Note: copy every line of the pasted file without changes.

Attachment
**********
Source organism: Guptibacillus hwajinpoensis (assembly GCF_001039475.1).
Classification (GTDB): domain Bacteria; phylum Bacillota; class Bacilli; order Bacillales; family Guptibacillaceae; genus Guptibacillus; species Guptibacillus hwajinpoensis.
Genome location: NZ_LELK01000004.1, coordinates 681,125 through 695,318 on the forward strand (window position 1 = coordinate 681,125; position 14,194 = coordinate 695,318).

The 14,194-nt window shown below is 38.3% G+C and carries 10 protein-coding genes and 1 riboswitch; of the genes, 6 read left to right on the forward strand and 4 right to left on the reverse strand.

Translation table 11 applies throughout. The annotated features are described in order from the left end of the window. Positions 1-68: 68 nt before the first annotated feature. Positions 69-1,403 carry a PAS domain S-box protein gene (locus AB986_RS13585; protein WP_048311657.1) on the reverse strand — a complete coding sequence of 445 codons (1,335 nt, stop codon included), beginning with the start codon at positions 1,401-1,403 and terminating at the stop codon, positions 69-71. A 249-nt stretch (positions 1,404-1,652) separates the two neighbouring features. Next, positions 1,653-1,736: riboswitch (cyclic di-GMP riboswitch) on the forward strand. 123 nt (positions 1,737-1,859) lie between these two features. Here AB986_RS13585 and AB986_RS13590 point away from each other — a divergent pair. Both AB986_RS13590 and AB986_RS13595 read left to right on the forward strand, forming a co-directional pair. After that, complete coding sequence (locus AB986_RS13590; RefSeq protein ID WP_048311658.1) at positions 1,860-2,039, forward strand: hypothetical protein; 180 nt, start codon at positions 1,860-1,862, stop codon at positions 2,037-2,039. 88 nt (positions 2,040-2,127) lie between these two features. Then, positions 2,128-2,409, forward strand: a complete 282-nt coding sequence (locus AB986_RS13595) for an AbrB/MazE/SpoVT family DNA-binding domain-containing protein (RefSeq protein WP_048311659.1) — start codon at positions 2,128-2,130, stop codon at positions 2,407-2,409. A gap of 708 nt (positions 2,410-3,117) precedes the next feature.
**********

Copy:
Source organism: Guptibacillus hwajinpoensis (assembly GCF_001039475.1).
Classification (GTDB): domain Bacteria; phylum Bacillota; class Bacilli; order Bacillales; family Guptibacillaceae; genus Guptibacillus; species Guptibacillus hwajinpoensis.
Genome location: NZ_LELK01000004.1, coordinates 681,125 through 695,318 on the forward strand (window position 1 = coordinate 681,125; position 14,194 = coordinate 695,318).

The 14,194-nt window shown below is 38.3% G+C and carries 10 protein-coding genes and 1 riboswitch; of the genes, 6 read left to right on the forward strand and 4 right to left on the reverse strand.

Translation table 11 applies throughout. The annotated features are described in order from the left end of the window. Positions 1-68: 68 nt before the first annotated feature. Positions 69-1,403 carry a PAS domain S-box protein gene (locus AB986_RS13585; protein WP_048311657.1) on the reverse strand — a complete coding sequence of 445 codons (1,335 nt, stop codon included), beginning with the start codon at positions 1,401-1,403 and terminating at the stop codon, positions 69-71. A 249-nt stretch (positions 1,404-1,652) separates the two neighbouring features. Next, positions 1,653-1,736: riboswitch (cyclic di-GMP riboswitch) on the forward strand. 123 nt (positions 1,737-1,859) lie between these two features. Here AB986_RS13585 and AB986_RS13590 point away from each other — a divergent pair. Both AB986_RS13590 and AB986_RS13595 read left to right on the forward strand, forming a co-directional pair. After that, complete coding sequence (locus AB986_RS13590; RefSeq protein ID WP_048311658.1) at positions 1,860-2,039, forward strand: hypothetical protein; 180 nt, start codon at positions 1,860-1,862, stop codon at positions 2,037-2,039. 88 nt (positions 2,040-2,127) lie between these two features. Then, positions 2,128-2,409, forward strand: a complete 282-nt coding sequence (locus AB986_RS13595) for an AbrB/MazE/SpoVT family DNA-binding domain-containing protein (RefSeq protein WP_048311659.1) — start codon at positions 2,128-2,130, stop codon at positions 2,407-2,409. A gap of 708 nt (positions 2,410-3,117) precedes the next feature.